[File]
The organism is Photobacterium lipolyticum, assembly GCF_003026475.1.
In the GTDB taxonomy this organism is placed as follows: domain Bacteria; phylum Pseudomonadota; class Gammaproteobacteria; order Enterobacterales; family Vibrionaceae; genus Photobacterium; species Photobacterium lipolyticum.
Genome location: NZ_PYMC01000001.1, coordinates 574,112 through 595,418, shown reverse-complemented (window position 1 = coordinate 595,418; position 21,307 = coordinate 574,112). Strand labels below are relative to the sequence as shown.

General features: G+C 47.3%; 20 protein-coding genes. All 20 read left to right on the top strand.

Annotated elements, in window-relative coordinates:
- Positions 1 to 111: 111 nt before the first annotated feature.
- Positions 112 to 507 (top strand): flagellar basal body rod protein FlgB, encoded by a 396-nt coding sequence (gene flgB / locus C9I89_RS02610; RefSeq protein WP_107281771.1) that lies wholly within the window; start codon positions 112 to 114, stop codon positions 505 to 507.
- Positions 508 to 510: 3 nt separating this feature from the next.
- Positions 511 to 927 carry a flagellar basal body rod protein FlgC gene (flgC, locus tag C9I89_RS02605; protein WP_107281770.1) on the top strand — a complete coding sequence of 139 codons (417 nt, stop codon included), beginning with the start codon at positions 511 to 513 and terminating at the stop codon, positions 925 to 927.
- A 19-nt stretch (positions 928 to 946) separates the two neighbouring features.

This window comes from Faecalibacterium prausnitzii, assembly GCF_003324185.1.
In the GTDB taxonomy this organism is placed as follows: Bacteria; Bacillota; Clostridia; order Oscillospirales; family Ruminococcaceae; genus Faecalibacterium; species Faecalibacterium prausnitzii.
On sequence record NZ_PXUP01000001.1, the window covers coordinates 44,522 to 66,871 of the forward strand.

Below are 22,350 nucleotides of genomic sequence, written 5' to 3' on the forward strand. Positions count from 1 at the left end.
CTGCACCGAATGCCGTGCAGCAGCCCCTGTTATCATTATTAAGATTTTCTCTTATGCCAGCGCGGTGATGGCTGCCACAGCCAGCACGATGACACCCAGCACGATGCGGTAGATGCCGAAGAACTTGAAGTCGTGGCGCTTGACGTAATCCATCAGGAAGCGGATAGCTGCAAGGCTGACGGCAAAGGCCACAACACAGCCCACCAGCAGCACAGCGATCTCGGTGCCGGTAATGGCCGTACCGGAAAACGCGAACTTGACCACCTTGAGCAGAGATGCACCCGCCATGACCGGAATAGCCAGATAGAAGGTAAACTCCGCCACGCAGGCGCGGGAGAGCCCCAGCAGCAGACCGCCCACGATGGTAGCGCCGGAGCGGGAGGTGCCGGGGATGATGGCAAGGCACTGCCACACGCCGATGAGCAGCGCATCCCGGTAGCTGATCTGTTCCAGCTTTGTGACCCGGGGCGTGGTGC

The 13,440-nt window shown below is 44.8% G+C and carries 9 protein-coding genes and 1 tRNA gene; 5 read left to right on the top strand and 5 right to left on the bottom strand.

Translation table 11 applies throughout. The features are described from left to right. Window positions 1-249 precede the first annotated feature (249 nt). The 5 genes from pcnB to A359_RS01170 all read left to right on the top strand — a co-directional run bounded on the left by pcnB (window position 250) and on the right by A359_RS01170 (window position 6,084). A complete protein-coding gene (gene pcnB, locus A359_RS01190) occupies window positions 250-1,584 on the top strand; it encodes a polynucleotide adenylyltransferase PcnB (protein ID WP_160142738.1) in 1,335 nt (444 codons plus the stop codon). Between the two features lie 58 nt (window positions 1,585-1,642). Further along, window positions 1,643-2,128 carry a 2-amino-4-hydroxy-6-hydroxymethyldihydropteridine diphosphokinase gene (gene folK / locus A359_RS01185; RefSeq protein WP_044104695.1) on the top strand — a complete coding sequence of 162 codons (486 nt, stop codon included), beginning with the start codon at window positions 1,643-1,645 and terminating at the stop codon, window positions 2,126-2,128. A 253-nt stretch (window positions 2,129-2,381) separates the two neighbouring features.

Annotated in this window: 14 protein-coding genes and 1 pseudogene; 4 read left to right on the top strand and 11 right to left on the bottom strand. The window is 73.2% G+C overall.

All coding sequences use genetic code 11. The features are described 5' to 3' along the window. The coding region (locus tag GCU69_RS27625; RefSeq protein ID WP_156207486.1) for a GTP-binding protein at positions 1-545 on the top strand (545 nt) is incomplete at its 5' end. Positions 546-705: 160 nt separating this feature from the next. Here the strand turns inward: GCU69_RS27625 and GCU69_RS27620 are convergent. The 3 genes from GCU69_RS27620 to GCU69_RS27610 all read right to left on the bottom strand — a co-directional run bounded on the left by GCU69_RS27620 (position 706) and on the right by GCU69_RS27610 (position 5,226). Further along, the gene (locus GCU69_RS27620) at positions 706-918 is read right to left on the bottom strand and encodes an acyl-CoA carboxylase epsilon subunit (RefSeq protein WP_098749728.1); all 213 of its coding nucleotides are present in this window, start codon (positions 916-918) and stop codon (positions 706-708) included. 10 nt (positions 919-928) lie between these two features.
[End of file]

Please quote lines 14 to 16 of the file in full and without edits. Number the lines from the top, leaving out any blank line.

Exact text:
Below are 22,350 nucleotides of genomic sequence, written 5' to 3' on the forward strand. Positions count from 1 at the left end.
CTGCACCGAATGCCGTGCAGCAGCCCCTGTTATCATTATTAAGATTTTCTCTTATGCCAGCGCGGTGATGGCTGCCACAGCCAGCACGATGACACCCAGCACGATGCGGTAGATGCCGAAGAACTTGAAGTCGTGGCGCTTGACGTAATCCATCAGGAAGCGGATAGCTGCAAGGCTGACGGCAAAGGCCACAACACAGCCCACCAGCAGCACAGCGATCTCGGTGCCGGTAATGGCCGTACCGGAAAACGCGAACTTGACCACCTTGAGCAGAGATGCACCCGCCATGACCGGAATAGCCAGATAGAAGGTAAACTCCGCCACGCAGGCGCGGGAGAGCCCCAGCAGCAGACCGCCCACGATGGTAGCGCCGGAGCGGGAGGTGCCGGGGATGATGGCAAGGCACTGCCACACGCCGATGAGCAGCGCATCCCGGTAGCTGATCTGTTCCAGCTTTGTGACCCGGGGCGTGGTGC

The 13,440-nt window shown below is 44.8% G+C and carries 9 protein-coding genes and 1 tRNA gene; 5 read left to right on the top strand and 5 right to left on the bottom strand.